Access methods correspond to the underlying C structure field names, with the leading "class indication" prefix ("op_") removed.

B::OP Methods

These methods get the values of similarly named fields within the OP data structure. See top of "op.h" for more info.

Returns the OP's parent. If it has no parent, or if your perl wasn't built with "-DPERL_OP_PARENT", returns NULL.

Note that the global variable $B::OP::does_parent is undefined on older perls that don't support the "parent" method, is defined but false on perls that support the method but were built without "-DPERL_OP_PARENT", and is true otherwise.

This returns the op name as a string (e.g. "add", "rv2av").
This returns the function name as a string (e.g. "PL_ppaddr[OP_ADD]", "PL_ppaddr[OP_RV2AV]").
This returns the op description from the global C PL_op_desc array (e.g. "addition" "array deref").

B::UNOP Method

B::UNOP_AUX Methods (since 5.22)

This returns a list of the elements of the op's aux data structure, or a null list if there is no aux. What will be returned depends on the object's type, but will typically be a collection of "B::IV", "B::GV", etc. objects. "cv" is the "B::CV" object representing the sub that the op is contained within.
This returns a textual representation of the object (likely to b useful for deparsing and debugging), or an empty string if the op type doesn't support this. "cv" is the "B::CV" object representing the sub that the op is contained within.

B::BINOP Method

B::LOGOP Method

B::LISTOP Method

B::PMOP Methods

Only when perl was compiled with ithreads.
Since perl 5.17.1
Added in perl 5.22, this method returns the B::REGEXP associated with the op. While PMOPs do not actually have "pmregexp" fields under threaded builds, this method returns the regexp under threads nonetheless, for convenience.

B::SVOP Methods

B::PADOP Method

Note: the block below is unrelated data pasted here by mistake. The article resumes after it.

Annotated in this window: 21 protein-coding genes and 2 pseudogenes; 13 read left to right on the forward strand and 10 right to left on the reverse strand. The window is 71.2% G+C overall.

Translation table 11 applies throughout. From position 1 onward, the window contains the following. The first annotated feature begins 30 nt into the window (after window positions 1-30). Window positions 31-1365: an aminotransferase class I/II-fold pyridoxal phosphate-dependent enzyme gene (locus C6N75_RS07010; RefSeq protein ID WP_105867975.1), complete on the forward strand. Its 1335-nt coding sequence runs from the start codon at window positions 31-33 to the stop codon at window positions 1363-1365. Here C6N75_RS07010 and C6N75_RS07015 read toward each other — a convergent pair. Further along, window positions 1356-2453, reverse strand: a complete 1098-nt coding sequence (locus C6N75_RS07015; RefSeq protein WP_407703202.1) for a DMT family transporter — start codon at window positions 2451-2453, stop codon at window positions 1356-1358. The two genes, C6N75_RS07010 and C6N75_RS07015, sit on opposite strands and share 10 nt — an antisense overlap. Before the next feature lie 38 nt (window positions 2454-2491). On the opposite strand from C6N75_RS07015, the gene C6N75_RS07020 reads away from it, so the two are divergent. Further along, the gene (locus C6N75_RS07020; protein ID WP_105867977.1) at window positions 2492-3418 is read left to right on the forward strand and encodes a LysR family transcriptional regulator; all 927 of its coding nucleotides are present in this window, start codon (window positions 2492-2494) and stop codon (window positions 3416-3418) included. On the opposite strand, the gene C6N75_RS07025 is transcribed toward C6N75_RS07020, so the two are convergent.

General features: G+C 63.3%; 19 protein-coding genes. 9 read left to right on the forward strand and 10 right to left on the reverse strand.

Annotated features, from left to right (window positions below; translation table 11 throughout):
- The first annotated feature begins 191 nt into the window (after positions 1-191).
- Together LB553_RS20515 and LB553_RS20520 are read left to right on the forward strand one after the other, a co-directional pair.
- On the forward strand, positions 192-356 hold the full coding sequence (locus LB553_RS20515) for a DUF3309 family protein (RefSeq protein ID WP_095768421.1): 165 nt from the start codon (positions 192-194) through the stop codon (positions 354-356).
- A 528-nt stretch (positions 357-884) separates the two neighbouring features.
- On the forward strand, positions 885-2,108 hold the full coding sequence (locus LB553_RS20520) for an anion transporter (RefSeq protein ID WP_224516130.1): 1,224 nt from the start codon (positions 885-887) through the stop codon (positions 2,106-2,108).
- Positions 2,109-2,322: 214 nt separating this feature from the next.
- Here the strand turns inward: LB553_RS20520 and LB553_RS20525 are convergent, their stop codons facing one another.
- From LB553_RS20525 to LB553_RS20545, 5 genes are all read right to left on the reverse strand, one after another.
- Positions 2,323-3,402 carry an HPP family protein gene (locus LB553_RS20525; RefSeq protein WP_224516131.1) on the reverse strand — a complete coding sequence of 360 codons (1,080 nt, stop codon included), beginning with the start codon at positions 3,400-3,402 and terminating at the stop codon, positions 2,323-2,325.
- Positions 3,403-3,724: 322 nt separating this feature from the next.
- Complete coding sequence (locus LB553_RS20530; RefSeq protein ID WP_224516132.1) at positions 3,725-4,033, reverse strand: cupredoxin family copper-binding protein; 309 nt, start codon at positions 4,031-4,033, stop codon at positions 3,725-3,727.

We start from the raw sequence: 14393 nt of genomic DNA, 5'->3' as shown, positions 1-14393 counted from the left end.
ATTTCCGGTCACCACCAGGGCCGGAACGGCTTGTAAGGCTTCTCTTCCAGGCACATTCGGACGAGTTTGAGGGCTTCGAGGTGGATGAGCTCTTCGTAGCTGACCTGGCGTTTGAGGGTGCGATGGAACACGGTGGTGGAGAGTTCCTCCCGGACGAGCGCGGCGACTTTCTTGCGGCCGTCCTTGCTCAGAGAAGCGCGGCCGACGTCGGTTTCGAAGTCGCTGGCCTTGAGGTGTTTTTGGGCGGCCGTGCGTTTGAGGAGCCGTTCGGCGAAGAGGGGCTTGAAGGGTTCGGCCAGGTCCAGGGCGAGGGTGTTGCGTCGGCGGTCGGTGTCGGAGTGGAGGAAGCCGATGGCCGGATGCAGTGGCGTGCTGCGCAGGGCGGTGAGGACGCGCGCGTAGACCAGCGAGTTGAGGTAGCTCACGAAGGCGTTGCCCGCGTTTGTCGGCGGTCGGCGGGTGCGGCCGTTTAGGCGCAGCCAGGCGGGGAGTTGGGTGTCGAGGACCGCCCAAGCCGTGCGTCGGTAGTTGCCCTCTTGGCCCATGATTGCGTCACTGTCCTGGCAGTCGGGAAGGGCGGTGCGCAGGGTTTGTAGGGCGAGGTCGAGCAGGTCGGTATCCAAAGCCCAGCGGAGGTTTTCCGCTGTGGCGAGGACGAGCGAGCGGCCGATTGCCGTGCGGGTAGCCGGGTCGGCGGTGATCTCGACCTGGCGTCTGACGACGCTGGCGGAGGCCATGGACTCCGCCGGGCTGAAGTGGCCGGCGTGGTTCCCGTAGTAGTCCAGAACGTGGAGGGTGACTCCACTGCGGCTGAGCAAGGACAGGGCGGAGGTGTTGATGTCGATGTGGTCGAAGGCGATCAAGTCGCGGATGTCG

B::PVOP Method

B::LOOP Methods

B::COP Methods

The "B::COP" class is used for "nextstate" and "dbstate" ops. As of Perl 5.22, it is also used for "null" ops that started out as COPs.

B::METHOP Methods (Since Perl 5.22)

Perl 5.18 introduced a new class, B::PADLIST, returned by B::CV's "PADLIST" method.

Perl 5.22 introduced the B::PADNAMELIST and B::PADNAME classes.

B::PADLIST Methods

A list of pads. The first one is a B::PADNAMELIST containing the names. The rest are currently B::AV objects, but that could change in future versions.
Like "ARRAY", but takes an index as an argument to get only one element, rather than a list of all of them.
This method, introduced in 5.22, returns the B::PADNAMELIST. It is equivalent to "ARRAYelt" with a 0 argument.
This method, introduced in 5.22, returns an ID shared by clones of the same padlist.
This method, also added in 5.22, returns the ID of the outer padlist.

B::PADNAMELIST Methods

These two methods return the pad names, using B::SPECIAL objects for null pointers and B::PADNAME objects otherwise.

B::PADNAME Methods

For backward-compatibility, if the PADNAMEt_OUTER flag is set, the FLAGS method adds the SVf_FAKE flag, too.
A B::HV object representing the stash for a typed lexical.
A backward-compatibility alias for TYPE.
A B::HV object representing the stash for 'our' variables.
The prototype CV for a 'my' sub.
Sequence numbers representing the scope within which a lexical is visible. Meaningless if PADNAMEt_OUTER is set.
Only meaningful if PADNAMEt_OUTER is set.
Only meaningful if PADNAMEt_OUTER is set.

$B::overlay

Although the optree is read-only, there is an overlay facility that allows you to override what values the various B::*OP methods return for a particular op. $B::overlay should be set to reference a two-deep hash: indexed by OP address, then method name. Whenever a an op method is called, the value in the hash is returned if it exists. This facility is used by B::Deparse to "undo" some optimisations. For example:

    local $B::overlay = {};
    ...
    if ($op->name eq "foo") {
        $B::overlay->{$$op} = {
                name => 'bar',
                next => $op->next->next,
        };
    }
    ...
    $op->name # returns "bar"
    $op->next # returns the next op but one

AUTHOR

Malcolm Beattie, "mbeattie@sable.ox.ac.uk"

2021-04-29 perl v5.32.1